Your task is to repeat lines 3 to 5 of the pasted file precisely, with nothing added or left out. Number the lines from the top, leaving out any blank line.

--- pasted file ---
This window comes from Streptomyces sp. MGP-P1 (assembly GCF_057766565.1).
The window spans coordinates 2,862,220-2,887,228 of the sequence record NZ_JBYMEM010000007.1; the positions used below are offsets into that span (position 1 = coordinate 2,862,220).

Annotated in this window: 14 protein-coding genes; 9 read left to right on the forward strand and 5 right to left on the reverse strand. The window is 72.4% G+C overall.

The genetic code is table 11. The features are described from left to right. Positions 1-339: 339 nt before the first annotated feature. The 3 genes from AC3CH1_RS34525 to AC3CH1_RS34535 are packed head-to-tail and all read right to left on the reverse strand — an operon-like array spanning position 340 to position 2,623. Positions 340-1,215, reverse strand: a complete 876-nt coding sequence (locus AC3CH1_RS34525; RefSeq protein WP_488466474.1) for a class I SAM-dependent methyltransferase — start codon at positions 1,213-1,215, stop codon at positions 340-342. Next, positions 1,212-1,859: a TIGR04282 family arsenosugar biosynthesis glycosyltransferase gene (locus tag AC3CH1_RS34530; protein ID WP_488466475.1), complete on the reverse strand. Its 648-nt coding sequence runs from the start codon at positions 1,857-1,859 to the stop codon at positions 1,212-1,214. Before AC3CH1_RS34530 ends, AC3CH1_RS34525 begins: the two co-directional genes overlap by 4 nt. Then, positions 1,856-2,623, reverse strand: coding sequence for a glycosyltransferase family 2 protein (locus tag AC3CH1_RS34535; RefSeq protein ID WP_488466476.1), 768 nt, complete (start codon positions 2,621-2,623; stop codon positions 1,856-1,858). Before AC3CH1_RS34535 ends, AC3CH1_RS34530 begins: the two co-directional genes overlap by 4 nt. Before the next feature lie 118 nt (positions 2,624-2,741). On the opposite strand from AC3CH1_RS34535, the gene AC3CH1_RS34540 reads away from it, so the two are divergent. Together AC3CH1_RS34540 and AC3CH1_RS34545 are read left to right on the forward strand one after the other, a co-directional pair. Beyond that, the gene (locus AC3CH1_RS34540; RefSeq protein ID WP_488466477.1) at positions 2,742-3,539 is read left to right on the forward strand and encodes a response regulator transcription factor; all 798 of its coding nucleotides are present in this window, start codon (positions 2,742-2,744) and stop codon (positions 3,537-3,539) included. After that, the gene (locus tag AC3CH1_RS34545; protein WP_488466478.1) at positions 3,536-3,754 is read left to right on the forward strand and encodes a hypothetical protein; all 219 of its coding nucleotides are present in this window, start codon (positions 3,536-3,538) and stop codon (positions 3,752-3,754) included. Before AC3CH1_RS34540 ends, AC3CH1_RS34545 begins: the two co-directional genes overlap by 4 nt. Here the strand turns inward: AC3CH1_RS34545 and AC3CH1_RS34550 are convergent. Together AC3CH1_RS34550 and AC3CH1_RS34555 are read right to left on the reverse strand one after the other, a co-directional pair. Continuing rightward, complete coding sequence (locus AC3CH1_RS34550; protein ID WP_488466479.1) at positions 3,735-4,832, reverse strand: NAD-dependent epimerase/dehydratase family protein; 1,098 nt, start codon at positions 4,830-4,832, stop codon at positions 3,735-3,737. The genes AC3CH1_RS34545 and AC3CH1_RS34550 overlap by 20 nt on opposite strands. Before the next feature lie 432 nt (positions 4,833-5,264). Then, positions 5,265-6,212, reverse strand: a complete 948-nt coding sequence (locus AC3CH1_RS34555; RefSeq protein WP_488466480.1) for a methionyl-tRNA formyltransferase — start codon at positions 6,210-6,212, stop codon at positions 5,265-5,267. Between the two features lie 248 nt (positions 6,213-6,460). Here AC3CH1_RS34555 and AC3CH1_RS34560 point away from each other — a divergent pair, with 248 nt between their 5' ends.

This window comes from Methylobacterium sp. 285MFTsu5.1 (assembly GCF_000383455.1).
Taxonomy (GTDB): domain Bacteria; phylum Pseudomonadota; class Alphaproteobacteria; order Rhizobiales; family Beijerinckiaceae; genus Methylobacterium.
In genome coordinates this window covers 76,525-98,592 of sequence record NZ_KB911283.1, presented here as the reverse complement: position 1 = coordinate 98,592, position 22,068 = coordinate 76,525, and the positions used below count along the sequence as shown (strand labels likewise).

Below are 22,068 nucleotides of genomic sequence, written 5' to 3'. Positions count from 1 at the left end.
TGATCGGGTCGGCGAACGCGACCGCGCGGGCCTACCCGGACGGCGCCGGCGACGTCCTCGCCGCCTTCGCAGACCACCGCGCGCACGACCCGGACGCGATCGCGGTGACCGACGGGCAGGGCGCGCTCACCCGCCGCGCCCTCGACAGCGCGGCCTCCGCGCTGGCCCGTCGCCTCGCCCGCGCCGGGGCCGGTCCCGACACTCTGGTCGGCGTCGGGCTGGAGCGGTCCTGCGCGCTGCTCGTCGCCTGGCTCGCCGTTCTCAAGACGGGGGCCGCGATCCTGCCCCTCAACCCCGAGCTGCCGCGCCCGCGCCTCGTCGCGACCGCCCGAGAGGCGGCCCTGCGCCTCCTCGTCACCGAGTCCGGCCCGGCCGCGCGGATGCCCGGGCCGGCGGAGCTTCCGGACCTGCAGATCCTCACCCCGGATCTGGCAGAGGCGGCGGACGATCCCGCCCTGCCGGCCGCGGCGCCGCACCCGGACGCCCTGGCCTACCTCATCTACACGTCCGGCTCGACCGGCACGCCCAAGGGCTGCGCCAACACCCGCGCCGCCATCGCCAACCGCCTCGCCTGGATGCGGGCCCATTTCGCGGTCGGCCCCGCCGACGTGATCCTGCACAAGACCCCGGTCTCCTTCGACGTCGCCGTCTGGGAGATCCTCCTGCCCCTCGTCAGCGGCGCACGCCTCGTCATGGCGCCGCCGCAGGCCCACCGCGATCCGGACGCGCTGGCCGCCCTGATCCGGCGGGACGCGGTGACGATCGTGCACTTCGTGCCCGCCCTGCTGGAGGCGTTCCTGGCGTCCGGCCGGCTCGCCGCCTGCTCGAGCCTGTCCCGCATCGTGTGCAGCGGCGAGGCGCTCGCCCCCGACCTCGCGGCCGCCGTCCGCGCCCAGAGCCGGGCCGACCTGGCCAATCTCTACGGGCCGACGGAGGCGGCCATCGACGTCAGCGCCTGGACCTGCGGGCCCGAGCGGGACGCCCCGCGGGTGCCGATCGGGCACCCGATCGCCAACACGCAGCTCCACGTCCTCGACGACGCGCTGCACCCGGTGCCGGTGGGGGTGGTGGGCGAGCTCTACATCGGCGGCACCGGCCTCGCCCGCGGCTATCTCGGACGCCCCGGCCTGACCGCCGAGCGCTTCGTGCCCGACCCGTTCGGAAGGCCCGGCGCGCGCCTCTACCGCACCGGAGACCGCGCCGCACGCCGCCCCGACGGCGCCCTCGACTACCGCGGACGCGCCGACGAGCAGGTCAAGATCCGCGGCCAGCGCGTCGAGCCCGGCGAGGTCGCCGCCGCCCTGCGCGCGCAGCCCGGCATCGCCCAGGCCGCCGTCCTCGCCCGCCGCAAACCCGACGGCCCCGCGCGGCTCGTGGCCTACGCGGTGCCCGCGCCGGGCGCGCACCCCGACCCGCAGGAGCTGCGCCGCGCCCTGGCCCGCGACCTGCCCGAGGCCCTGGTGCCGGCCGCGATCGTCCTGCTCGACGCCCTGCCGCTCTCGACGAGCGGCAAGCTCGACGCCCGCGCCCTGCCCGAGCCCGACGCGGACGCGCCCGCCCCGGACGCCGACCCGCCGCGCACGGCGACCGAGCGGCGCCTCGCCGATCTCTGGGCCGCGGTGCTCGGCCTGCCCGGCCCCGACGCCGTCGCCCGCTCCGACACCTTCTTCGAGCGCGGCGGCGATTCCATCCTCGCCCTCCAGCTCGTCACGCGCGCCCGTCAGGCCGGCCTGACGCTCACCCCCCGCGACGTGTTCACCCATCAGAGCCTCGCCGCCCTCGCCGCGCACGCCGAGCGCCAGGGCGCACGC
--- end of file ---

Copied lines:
Annotated in this window: 14 protein-coding genes; 9 read left to right on the forward strand and 5 right to left on the reverse strand. The window is 72.4% G+C overall.

The genetic code is table 11. The features are described from left to right. Positions 1-339: 339 nt before the first annotated feature. The 3 genes from AC3CH1_RS34525 to AC3CH1_RS34535 are packed head-to-tail and all read right to left on the reverse strand — an operon-like array spanning position 340 to position 2,623. Positions 340-1,215, reverse strand: a complete 876-nt coding sequence (locus AC3CH1_RS34525; RefSeq protein WP_488466474.1) for a class I SAM-dependent methyltransferase — start codon at positions 1,213-1,215, stop codon at positions 340-342. Next, positions 1,212-1,859: a TIGR04282 family arsenosugar biosynthesis glycosyltransferase gene (locus tag AC3CH1_RS34530; protein ID WP_488466475.1), complete on the reverse strand. Its 648-nt coding sequence runs from the start codon at positions 1,857-1,859 to the stop codon at positions 1,212-1,214. Before AC3CH1_RS34530 ends, AC3CH1_RS34525 begins: the two co-directional genes overlap by 4 nt. Then, positions 1,856-2,623, reverse strand: coding sequence for a glycosyltransferase family 2 protein (locus tag AC3CH1_RS34535; RefSeq protein ID WP_488466476.1), 768 nt, complete (start codon positions 2,621-2,623; stop codon positions 1,856-1,858). Before AC3CH1_RS34535 ends, AC3CH1_RS34530 begins: the two co-directional genes overlap by 4 nt. Before the next feature lie 118 nt (positions 2,624-2,741). On the opposite strand from AC3CH1_RS34535, the gene AC3CH1_RS34540 reads away from it, so the two are divergent. Together AC3CH1_RS34540 and AC3CH1_RS34545 are read left to right on the forward strand one after the other, a co-directional pair. Beyond that, the gene (locus AC3CH1_RS34540; RefSeq protein ID WP_488466477.1) at positions 2,742-3,539 is read left to right on the forward strand and encodes a response regulator transcription factor; all 798 of its coding nucleotides are present in this window, start codon (positions 2,742-2,744) and stop codon (positions 3,537-3,539) included. After that, the gene (locus tag AC3CH1_RS34545; protein WP_488466478.1) at positions 3,536-3,754 is read left to right on the forward strand and encodes a hypothetical protein; all 219 of its coding nucleotides are present in this window, start codon (positions 3,536-3,538) and stop codon (positions 3,752-3,754) included. Before AC3CH1_RS34540 ends, AC3CH1_RS34545 begins: the two co-directional genes overlap by 4 nt. Here the strand turns inward: AC3CH1_RS34545 and AC3CH1_RS34550 are convergent. Together AC3CH1_RS34550 and AC3CH1_RS34555 are read right to left on the reverse strand one after the other, a co-directional pair. Continuing rightward, complete coding sequence (locus AC3CH1_RS34550; protein ID WP_488466479.1) at positions 3,735-4,832, reverse strand: NAD-dependent epimerase/dehydratase family protein; 1,098 nt, start codon at positions 4,830-4,832, stop codon at positions 3,735-3,737. The genes AC3CH1_RS34545 and AC3CH1_RS34550 overlap by 20 nt on opposite strands. Before the next feature lie 432 nt (positions 4,833-5,264). Then, positions 5,265-6,212, reverse strand: a complete 948-nt coding sequence (locus AC3CH1_RS34555; RefSeq protein WP_488466480.1) for a methionyl-tRNA formyltransferase — start codon at positions 6,210-6,212, stop codon at positions 5,265-5,267. Between the two features lie 248 nt (positions 6,213-6,460). Here AC3CH1_RS34555 and AC3CH1_RS34560 point away from each other — a divergent pair, with 248 nt between their 5' ends.

This window comes from Methylobacterium sp. 285MFTsu5.1 (assembly GCF_000383455.1).